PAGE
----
The communities secretary’s announcement that a £250 million ‘Weekly Collections Support Scheme’ would be set up to pay for councils to reintroduce weekly bin collections can be seen in both a positive and negative light says David Brownsey-Joyce.
Eric Pickles’ announcement just prior to the Conservative Party Annual Conference can be considered a victory for the poor individuals who feel aggrieved at having to wait two whole weeks to have their household waste removed, I myself am rather lucky in that I still receive a weekly bin collection having had this cut from a twice weekly collection a few months ago.
The question that is going through my head is why is the communities secretary so insistent that a quarter of a billion point initiative be launched at a time when front-loaded cuts of up to 26% of council budgets are coming into affect? Surely there are better ways for councils to use this money.
The scheme itself has two very important criteria; firstly, councils must only use it to reinstate weekly household waste collections, so local authorities cannot apply for funding for other waste or recycling related projects it must purely be for a weekly household waste collection scheme; second, all local authorities applying for funding must sign an agreement to maintain a reintroduced weekly collection for a period of five years.
Putting a contracted timeline on the funding is where this scheme is going to fall down. Forget all the rights and wrongs of the programme itself local authorities have constantly changing needs, if their population goes up or down they need to be able to adjust their resources to compensate; if they receive a fixed amount of funding for a set period of time that is not going to be flexible to their needs.
What if they have a series of housing developments completed during that period? They would need to increase waste routes, requiring more money. This is not a completely unimaginable idea considering the Prime Minister’s announcement about the expansion of the ‘Right to Buy’ scheme where for every new sale under the scheme money would be used to build a new property, with the hopes of creating another 200,000 properties. That would mean a lot more routes.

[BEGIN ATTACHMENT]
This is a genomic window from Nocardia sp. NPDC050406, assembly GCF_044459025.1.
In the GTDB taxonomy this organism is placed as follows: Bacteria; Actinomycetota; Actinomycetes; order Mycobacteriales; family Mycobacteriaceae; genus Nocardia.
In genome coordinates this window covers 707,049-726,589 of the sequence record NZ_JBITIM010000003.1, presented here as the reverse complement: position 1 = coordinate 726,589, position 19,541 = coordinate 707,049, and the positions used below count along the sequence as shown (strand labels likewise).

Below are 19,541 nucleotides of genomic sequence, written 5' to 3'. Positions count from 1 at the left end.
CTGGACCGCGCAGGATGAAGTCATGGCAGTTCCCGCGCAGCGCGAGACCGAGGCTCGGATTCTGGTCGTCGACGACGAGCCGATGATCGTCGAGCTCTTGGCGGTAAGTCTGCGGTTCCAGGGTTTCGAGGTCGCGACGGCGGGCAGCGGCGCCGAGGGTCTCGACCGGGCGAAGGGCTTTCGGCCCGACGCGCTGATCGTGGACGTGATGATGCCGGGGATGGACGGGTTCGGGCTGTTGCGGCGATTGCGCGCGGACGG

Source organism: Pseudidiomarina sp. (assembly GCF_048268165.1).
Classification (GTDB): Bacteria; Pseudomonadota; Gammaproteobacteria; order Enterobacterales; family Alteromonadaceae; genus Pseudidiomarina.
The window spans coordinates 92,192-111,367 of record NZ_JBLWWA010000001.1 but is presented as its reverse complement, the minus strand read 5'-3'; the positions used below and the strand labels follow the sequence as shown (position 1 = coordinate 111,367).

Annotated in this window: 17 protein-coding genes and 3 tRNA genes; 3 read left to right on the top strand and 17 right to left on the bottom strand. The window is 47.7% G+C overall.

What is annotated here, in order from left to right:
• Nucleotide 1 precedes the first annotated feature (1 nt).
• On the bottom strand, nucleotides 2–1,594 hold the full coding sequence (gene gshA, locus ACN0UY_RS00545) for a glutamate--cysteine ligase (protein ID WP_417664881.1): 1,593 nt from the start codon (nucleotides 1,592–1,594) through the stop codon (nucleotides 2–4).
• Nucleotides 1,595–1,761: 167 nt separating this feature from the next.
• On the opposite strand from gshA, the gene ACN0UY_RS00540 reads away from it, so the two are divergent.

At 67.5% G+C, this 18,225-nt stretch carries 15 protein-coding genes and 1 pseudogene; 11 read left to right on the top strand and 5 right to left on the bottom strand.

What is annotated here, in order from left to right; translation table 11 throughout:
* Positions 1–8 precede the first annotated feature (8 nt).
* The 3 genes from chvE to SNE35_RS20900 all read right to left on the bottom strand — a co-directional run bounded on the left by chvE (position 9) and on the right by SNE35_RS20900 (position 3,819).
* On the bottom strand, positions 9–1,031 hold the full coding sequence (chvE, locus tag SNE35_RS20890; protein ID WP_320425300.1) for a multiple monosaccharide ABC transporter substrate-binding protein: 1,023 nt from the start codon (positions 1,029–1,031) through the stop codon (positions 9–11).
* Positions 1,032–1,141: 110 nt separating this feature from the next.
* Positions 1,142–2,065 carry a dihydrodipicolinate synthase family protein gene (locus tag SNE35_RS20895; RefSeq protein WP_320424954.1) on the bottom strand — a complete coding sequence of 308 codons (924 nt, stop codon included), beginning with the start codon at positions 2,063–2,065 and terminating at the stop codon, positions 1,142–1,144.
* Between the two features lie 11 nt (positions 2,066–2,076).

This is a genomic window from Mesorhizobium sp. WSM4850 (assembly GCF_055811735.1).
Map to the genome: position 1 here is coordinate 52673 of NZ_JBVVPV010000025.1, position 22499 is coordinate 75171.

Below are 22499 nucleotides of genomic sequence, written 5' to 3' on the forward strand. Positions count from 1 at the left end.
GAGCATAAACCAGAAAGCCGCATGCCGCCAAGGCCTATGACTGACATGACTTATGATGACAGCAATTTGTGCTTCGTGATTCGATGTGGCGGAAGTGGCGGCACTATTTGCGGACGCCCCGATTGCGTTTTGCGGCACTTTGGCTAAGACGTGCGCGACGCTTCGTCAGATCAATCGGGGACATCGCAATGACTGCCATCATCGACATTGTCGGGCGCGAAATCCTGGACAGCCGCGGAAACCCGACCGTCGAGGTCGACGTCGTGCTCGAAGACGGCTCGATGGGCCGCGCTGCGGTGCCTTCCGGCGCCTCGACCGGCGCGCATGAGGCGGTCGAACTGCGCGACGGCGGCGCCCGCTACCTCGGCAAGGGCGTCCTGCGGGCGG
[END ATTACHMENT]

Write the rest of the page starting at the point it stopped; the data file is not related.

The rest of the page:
On the other side of the coin is the possibility of skills drains from areas, lowing populations and possibly increasing levels of benefit claimants, putting more strain on local authority budgets as they collect less council tax, as could be the case Lancashire and East Yorkshire due to the BAE systems cuts, or in Derby with Bombardier cuts.
As it stands the scheme offers no flexibility, once you’re in, you’re in. Local authorities will not be able to gain more nor cut back on services should they require to, we have no way of telling what will happen in the next five years. We could be growing or contracting, anything could happen and to tie into a contract that requires you to provide services when you cannot guarantee having the amount necessary to fund them for entire period is dangerous.
Local authorities should be left to make up their own minds on what their communities need, it should not be left up to government ministers to announce that their way is the right way and that having your waste taken away each week is a “basic right”. There are many rights in this country but having my bins emptied each week is not one of them, that’s a luxury, one that we pay for through our council tax, it is then up to the local authorities to decide how best to use that money.
The money itself is coming from the Department for Communities and Local Government’s own budget, which is rather worrying as that means there will be fewer resources for central government to work with local government and that is how it should be, working together to provide for communities not dictating to each other how things are going to be.